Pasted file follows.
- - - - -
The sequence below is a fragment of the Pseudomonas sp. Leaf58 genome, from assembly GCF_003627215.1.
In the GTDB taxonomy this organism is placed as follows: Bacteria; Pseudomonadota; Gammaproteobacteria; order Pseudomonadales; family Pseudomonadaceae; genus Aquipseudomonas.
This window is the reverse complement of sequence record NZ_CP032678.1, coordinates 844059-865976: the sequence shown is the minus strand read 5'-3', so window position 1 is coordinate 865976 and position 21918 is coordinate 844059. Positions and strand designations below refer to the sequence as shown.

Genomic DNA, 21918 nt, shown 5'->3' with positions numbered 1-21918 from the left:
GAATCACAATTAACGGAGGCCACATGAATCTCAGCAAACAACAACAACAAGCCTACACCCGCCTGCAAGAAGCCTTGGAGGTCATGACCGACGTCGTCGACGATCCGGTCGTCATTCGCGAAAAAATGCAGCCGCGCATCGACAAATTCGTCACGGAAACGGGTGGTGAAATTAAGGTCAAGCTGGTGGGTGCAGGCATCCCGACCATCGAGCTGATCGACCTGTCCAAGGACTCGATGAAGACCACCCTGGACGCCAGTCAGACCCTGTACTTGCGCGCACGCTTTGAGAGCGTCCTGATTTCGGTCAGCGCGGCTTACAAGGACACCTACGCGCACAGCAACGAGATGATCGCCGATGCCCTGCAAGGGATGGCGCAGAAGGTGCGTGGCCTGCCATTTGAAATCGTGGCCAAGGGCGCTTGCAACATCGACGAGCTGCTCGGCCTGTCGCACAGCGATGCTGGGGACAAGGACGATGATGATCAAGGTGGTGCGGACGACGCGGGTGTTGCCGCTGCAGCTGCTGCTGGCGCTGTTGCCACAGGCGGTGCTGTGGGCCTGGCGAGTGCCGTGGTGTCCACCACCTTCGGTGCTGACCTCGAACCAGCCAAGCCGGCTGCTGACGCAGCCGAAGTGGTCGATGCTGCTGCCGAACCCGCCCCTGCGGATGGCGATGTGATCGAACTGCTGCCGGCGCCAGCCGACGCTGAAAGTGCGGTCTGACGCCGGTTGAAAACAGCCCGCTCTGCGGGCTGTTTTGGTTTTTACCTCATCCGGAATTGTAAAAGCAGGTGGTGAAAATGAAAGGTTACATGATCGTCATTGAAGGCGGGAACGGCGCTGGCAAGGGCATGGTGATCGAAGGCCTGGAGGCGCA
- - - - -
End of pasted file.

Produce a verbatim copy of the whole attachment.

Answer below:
The sequence below is a fragment of the Pseudomonas sp. Leaf58 genome, from assembly GCF_003627215.1.
In the GTDB taxonomy this organism is placed as follows: Bacteria; Pseudomonadota; Gammaproteobacteria; order Pseudomonadales; family Pseudomonadaceae; genus Aquipseudomonas.
This window is the reverse complement of sequence record NZ_CP032678.1, coordinates 844059-865976: the sequence shown is the minus strand read 5'-3', so window position 1 is coordinate 865976 and position 21918 is coordinate 844059. Positions and strand designations below refer to the sequence as shown.

Genomic DNA, 21918 nt, shown 5'->3' with positions numbered 1-21918 from the left:
GAATCACAATTAACGGAGGCCACATGAATCTCAGCAAACAACAACAACAAGCCTACACCCGCCTGCAAGAAGCCTTGGAGGTCATGACCGACGTCGTCGACGATCCGGTCGTCATTCGCGAAAAAATGCAGCCGCGCATCGACAAATTCGTCACGGAAACGGGTGGTGAAATTAAGGTCAAGCTGGTGGGTGCAGGCATCCCGACCATCGAGCTGATCGACCTGTCCAAGGACTCGATGAAGACCACCCTGGACGCCAGTCAGACCCTGTACTTGCGCGCACGCTTTGAGAGCGTCCTGATTTCGGTCAGCGCGGCTTACAAGGACACCTACGCGCACAGCAACGAGATGATCGCCGATGCCCTGCAAGGGATGGCGCAGAAGGTGCGTGGCCTGCCATTTGAAATCGTGGCCAAGGGCGCTTGCAACATCGACGAGCTGCTCGGCCTGTCGCACAGCGATGCTGGGGACAAGGACGATGATGATCAAGGTGGTGCGGACGACGCGGGTGTTGCCGCTGCAGCTGCTGCTGGCGCTGTTGCCACAGGCGGTGCTGTGGGCCTGGCGAGTGCCGTGGTGTCCACCACCTTCGGTGCTGACCTCGAACCAGCCAAGCCGGCTGCTGACGCAGCCGAAGTGGTCGATGCTGCTGCCGAACCCGCCCCTGCGGATGGCGATGTGATCGAACTGCTGCCGGCGCCAGCCGACGCTGAAAGTGCGGTCTGACGCCGGTTGAAAACAGCCCGCTCTGCGGGCTGTTTTGGTTTTTACCTCATCCGGAATTGTAAAAGCAGGTGGTGAAAATGAAAGGTTACATGATCGTCATTGAAGGCGGGAACGGCGCTGGCAAGGGCATGGTGATCGAAGGCCTGGAGGCGCA